Italy reacted with disgust last week to the lavish funeral procession held for alleged Mafia boss Vittorio Casamonica, including a gilded horse-drawn carriage procession.
A Tuscany priest is offering a baby bonus of more than $2,000 to Italian Catholic families who have three or more children. But there are strings attached.
NCR Today: LCWR annual meeting; the plight of Iraqi Christians; the legacy of proslavery's theology; priests use social media to connect with flock; Francis chooses World Day of Peace theme
Pope Francis is shunning the expansive papal summer palace in Castel Gandolfo, Italy, for the third time since 2013.
NCR Today: Memoir from Guantanamo; world's mayors meet at Vatican; Catholic circus priests; Newark disputes ban on selling headstones
A new Gregorian chant CD by a group of Benedictine monks in Norcia, Italy, debuted at No. 1 on Billboard's classical music chart last week. The album, "Benedicta," was also the top overall seller at Barnes & Noble, was No. 2 on Amazon and made iTunes' Top 40.
Pope Francis on Sunday stressed the importance of children having heterosexual parents, just a day after Rome's gay pride march demonstrated the changing attitudes about same-sex couples outside the Vatican walls.
Addressing around 25,000 followers from the diocese of Rome, the pope said the differences between men and women are fundamental and "an integral part of being human."
The pope likened a long-lasting marriage to a good wine, in which a husband and wife make the most of their gender differences.
With financial assistance from Pope Francis, a Rome parish led 50 homeless and poor people on a pilgrimage to see the Shroud of Turin on Thursday and has provided the money needed for another Rome parish to do the same a week later.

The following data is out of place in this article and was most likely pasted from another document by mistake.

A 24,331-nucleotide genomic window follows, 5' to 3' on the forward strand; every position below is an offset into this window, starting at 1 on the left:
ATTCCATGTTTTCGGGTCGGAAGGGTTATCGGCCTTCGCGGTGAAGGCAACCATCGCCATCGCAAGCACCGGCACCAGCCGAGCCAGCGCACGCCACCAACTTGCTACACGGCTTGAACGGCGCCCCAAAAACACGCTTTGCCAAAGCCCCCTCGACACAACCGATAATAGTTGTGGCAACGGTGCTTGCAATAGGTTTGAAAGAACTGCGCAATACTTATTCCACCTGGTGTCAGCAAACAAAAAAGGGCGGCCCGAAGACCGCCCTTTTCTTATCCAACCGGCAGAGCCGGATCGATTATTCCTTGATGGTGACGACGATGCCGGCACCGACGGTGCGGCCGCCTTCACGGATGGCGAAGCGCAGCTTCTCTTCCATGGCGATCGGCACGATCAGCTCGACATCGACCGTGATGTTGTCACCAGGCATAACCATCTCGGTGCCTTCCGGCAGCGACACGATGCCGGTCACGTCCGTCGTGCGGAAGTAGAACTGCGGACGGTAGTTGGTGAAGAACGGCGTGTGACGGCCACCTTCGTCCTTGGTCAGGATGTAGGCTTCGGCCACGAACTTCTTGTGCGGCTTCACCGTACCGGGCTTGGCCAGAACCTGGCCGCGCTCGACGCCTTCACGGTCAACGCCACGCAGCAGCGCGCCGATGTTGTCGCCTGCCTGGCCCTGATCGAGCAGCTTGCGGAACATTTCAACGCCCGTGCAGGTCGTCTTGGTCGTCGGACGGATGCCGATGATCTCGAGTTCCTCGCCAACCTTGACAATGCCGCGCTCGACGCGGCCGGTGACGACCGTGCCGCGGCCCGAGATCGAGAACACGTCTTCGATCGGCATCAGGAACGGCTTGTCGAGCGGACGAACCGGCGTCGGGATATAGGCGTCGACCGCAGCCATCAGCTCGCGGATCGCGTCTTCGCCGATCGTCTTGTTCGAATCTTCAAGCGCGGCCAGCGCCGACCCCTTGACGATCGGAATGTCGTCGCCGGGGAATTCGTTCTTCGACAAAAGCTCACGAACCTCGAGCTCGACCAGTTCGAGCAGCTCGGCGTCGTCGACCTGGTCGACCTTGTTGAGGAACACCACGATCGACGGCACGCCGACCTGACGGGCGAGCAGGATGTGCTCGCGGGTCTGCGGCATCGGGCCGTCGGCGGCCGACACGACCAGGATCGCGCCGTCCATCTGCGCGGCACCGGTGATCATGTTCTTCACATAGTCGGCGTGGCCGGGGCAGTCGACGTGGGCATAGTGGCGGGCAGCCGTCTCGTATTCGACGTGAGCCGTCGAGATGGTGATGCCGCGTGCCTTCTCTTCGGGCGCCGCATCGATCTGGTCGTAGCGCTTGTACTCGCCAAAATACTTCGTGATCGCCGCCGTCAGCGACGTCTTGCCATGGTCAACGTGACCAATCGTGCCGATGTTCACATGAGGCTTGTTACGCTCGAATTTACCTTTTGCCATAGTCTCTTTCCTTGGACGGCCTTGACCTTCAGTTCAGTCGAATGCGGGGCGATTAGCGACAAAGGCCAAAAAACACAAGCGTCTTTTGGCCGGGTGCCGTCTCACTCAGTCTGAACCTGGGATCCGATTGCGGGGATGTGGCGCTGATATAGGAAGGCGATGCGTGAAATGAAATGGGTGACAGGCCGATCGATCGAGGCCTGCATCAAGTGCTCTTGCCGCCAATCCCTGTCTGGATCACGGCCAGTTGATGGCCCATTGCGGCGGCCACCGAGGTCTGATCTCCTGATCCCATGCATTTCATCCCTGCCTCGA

Archbishop Konrad Krajewski, the papal almoner, said the pope supported the pilgrimages particularly as part of the preparation for his own trip to Turin June 21-22 to venerate the shroud, which has been on public display since late April.
Pope Francis urged Franciscan friars to hold true to their charism of fraternity, humility and poverty and not lose the respect they have earned over the centuries for living up to those ideals.
The more one feels small before God and in need of his mercy, "the closer we are to salvation; the more we are convinced of being sinners, the more we are willing to be saved," he said in an audience Tuesday with 200 Franciscan leaders.
Pope Francis will spend two days in Turin to venerate the Shroud of Turin; meet young people, workers, juvenile detainees, immigrants and the sick; and visit with his Italian relatives from northern Italy.
The papal visit June 21-22 also will commemorate the 200th anniversary of the birth of St. John Bosco, a 19th-century priest from the Turin region who was a pioneer in vocational education, worked with poor and abandoned children and founded the Salesians, a religious order specializing in youth work.